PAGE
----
Steve Irwin was videotaped pulling a poisonous stingray barb from his chest in his last moments of life, officials said Sept. 5, as tributes poured in for TV’s “Crocodile Hunter.”
Irwin, 44, was stabbed through the heart on Monday while snorkeling with a stingray during filming of a new TV program on Australia’s Great Barrier Reef.
“Rarely has the world embraced an animal enthusiast and conservationist as they did Steve Irwin,” Discovery Networks International President Dawn McCall said in a statement.
Mitch Magdich, curator of education for the Toledo Zoo, agreed.
“Steve Irwin was a pretty outspoken spokesperson for wildlife and wildlife conservation worldwide,” Magdich said. “He was probably the most well known. His passing will be a big blow to wildlife conservation.”
Irwin’s brash manner took away the fear people had of certain animals, such as crocodiles and venomous snakes, Magdich said. He compared Irwin to famed zoologist Marlin Perkins, the host of the television program “Mutual of Omaha’s Wild Kingdom.”
“He was able to give interesting flare and twists to wildlife conservation that most people and organizations weren’t able to give,” Magdich said.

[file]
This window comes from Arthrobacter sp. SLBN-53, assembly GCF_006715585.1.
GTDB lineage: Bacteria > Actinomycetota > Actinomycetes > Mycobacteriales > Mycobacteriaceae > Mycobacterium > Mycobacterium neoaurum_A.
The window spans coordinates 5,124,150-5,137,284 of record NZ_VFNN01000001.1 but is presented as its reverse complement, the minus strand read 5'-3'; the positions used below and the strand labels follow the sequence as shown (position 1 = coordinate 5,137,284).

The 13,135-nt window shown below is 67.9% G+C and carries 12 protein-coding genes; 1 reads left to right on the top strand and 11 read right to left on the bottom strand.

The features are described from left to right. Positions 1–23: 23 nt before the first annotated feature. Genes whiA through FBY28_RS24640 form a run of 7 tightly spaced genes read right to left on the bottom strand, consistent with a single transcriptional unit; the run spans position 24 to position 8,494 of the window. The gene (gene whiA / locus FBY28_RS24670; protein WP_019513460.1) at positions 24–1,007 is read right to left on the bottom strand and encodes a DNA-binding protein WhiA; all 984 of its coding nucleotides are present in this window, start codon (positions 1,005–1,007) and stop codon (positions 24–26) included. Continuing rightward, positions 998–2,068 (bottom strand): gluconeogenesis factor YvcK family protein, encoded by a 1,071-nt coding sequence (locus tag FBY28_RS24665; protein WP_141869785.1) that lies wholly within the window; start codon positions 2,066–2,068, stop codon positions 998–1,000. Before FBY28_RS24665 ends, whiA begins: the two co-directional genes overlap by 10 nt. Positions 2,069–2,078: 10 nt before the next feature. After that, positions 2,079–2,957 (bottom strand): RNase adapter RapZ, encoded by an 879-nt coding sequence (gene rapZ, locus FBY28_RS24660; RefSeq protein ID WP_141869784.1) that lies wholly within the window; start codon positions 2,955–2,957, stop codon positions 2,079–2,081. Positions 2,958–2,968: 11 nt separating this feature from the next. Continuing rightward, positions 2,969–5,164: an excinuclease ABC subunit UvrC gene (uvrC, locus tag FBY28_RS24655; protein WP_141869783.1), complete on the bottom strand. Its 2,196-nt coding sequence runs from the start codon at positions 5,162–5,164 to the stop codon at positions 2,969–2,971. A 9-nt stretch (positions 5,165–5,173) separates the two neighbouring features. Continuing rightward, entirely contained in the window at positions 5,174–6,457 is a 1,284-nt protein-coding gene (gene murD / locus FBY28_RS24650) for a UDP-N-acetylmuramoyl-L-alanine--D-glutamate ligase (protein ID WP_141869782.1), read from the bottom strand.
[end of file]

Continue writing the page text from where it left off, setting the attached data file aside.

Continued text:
Angela Nelson, chairwoman of BGSU’s popular culture department, said she thinks people were interested in Irwin and his work because of his fearless attitude.
“One of the things that has fascinated people about him and his work is how he could dominate animals,” Nelson said. “There was a gift within him that said, ‘I can work with these crocodiles and work with these alligators and have them do what I want them to when I want them to do it.’”
Experts have said the stingray may have felt trapped between the cameraman and the TV star. Irwin, the popular host of “Crocodile Hunter,” rose to fame by getting dangerously close to crocodiles, snakes and other beasts.
But Queensland Police Superintendent Michael Keating said there was no evidence Irwin threatened or intimidated the stingray, a normally placid species that only deploys its poisonous tail spines as a defense.
John Stainton, Irwin’s manager, said Irwin was in his element in the Outback, but that he and Irwin had talked about the sea posing threats the star wasn’t used to.
“If ever he was going to go, we always said it was going to be the ocean,” Stainton said. “On land he was agile, quick-thinking, quick-moving and the ocean puts another element there that you have no control over.”
The Associated Press contributed to this report.